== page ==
Fraser Cain and I had a wide-ranging conversation about Curiosity's recent activities on Mars during the Cosmoquest Astronomy Hour.

MAHLI sees Curiosity's wheels firmly on Martian ground

Emily Lakdawalla • September 10, 2012

MAHLI opened its "eye" on sol 33, seeing Mars clearly for the first time. On sol 34, Curiosity used MAHLI to survey the parts that Mastcam can't see, including a view right underneath the rover.

Hello, beautiful!

Emily Lakdawalla • September 07, 2012

Curiosity's much-anticipated self-portrait with the MAHLI camera just arrived on Earth, and even though it was shot through the dust cover it is AWESOME.

Checking in on Curiosity after sol 30

Emily Lakdawalla • September 06, 2012

Curiosity completed the "Intermission" phase on sol 29, and began checking out the robotic arm.

Knots on Mars

David J. Fred • September 05, 2012

It might surprise most people to learn that multitudes of knots tied in cords and thin ribbons have probably traveled on every interplanetary mission ever flown. If human civilization ends tomorrow, interplanetary landers, orbiters, and deep space probes will preserve evidence of both the oldest and newest of human technologies for thousands, if not millions of years.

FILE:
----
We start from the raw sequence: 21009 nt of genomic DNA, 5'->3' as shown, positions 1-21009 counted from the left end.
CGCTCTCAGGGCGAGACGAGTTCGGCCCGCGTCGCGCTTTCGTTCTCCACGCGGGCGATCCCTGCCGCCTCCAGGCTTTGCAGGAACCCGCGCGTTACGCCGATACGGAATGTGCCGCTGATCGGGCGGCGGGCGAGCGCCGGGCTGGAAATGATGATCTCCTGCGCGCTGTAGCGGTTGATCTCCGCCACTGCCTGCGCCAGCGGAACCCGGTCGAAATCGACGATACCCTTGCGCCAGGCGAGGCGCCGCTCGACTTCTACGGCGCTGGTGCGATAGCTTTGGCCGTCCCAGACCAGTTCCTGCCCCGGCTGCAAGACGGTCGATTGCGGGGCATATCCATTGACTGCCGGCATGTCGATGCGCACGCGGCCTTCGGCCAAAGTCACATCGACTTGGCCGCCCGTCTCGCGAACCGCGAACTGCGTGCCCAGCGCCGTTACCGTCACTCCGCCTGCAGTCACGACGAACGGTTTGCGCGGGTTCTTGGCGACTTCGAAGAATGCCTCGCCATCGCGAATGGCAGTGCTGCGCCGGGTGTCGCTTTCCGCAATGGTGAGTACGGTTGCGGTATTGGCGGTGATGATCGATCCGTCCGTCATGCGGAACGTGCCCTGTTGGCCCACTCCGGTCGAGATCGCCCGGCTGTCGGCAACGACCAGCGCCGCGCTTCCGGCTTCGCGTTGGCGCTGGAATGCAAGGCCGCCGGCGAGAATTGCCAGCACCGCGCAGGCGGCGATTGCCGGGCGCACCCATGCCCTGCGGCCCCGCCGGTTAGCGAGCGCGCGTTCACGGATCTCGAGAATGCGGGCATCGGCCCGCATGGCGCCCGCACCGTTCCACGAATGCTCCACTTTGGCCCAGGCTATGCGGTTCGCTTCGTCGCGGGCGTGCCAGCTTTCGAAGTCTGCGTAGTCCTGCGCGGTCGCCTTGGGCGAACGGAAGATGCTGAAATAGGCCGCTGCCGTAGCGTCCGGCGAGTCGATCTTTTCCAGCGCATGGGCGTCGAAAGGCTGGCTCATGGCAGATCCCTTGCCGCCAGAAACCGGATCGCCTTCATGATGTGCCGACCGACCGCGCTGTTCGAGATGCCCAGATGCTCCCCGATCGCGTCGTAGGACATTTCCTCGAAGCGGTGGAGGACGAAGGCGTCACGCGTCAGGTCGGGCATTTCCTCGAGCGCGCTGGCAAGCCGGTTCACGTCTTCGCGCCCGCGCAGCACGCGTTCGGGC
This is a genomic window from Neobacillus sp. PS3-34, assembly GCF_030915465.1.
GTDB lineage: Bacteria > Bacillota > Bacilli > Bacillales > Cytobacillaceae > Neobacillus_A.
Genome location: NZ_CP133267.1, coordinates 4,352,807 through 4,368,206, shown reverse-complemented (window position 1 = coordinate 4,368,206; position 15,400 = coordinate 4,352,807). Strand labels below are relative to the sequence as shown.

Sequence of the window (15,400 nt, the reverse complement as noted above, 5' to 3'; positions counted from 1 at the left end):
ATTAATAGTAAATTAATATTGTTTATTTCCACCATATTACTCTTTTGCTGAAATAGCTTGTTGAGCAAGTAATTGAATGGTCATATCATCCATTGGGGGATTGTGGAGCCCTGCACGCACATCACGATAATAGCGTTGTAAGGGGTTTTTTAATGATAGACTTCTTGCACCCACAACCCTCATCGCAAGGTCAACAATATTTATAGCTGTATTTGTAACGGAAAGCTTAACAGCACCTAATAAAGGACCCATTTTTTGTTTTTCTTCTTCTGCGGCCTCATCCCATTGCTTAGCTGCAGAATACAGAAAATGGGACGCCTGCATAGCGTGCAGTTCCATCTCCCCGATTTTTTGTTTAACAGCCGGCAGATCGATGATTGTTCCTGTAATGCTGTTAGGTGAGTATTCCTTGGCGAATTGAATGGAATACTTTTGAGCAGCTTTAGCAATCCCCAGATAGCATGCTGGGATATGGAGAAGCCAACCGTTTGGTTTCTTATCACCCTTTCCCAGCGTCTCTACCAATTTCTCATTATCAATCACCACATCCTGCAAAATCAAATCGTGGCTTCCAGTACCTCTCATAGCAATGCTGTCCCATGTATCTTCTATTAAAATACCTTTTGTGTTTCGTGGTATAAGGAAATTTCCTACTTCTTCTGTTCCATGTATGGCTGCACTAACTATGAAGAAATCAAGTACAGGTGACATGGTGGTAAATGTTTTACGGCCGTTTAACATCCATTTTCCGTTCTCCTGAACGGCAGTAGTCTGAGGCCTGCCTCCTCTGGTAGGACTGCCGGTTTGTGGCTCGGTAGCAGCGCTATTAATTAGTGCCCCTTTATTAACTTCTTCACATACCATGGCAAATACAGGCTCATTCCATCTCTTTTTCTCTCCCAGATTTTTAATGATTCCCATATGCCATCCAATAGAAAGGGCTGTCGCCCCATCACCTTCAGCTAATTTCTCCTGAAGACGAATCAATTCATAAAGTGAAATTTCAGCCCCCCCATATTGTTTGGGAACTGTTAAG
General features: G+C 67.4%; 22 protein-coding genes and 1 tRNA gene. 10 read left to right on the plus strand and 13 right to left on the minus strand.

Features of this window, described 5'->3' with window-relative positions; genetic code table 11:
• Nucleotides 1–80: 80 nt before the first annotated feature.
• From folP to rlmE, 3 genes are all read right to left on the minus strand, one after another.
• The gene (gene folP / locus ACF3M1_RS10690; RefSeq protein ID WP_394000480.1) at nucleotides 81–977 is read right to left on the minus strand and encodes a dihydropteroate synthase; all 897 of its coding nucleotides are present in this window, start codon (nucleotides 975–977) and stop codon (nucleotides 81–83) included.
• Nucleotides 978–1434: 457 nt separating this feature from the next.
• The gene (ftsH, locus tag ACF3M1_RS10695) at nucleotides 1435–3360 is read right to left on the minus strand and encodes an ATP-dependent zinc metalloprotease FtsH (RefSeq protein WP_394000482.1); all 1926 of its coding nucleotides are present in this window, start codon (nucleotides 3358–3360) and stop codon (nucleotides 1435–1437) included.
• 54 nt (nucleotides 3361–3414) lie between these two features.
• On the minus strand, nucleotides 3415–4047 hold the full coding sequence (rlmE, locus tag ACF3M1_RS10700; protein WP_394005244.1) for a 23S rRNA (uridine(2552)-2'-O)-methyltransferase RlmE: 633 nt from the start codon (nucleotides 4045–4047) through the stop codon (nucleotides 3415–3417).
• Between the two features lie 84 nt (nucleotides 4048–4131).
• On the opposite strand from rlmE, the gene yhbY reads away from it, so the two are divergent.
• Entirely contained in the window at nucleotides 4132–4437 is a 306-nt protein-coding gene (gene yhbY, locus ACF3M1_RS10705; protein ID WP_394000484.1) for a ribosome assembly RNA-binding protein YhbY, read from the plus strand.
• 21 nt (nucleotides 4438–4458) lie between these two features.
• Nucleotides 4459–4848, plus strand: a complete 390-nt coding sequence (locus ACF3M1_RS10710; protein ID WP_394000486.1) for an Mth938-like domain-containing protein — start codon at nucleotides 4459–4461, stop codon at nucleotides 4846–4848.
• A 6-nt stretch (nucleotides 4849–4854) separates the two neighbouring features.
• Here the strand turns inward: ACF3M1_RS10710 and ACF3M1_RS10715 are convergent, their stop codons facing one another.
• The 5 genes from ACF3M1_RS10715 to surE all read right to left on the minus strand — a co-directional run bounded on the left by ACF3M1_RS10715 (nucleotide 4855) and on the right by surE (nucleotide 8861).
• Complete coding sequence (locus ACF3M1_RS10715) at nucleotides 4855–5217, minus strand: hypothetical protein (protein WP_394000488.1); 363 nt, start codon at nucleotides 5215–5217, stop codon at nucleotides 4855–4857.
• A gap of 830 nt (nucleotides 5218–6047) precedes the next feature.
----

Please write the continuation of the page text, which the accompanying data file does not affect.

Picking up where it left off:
An amazing LEGO model of Curiosity

Emily Lakdawalla • September 03, 2012

A petite model of Curiosity in LEGO accurately represents many of its features and functions.

What's Up in the Solar System in September 2012

Emily Lakdawalla • August 31, 2012

It's an active time in interplanetary exploration! Curiosity has begun roving Mars, and Opportunity's not wasting any time either. Dawn has just departed Vesta and begun the more than two-year cruise to Ceres. Juno is in the middle of a big deep-space maneuver, setting up next year's Earth flyby.

HiRISE's best view of Curiosity yet

Emily Lakdawalla • August 31, 2012

HiRISE's best opportunity to view Curiosity so far came 12 days after landing, when the orbiter passed nearly directly overhead. The photo resolves amazing detail on the huge rover.

Explaining the new black-and-white Mastcam and MARDI raw images

Emily Lakdawalla • August 24, 2012

If you've been obsessively checking the Curiosity raw images websites for new pictures from Mars, you might have noticed something weird: a bunch of Mastcam images and a few from MARDI that are black-and-white instead of color, and which have a peculiar checkerboard pattern.

The definitive version of Curiosity's first color panorama

Emily Lakdawalla • August 23, 2012

The top of the mountain has finally been filled in, and Damien Bouic has produced what I think is the definitive version of Curiosity's first color panorama.

Sampling Mars, Part 4: Commissioning the Rover and Sampling System

Daniel Limonadi • August 22, 2012

Completing a multi-part guest blog series by Curiosity systems engineering team lead for the Surface Sampling and Science system. Part 4 explains the lengthy process of testing and using the system for the first time.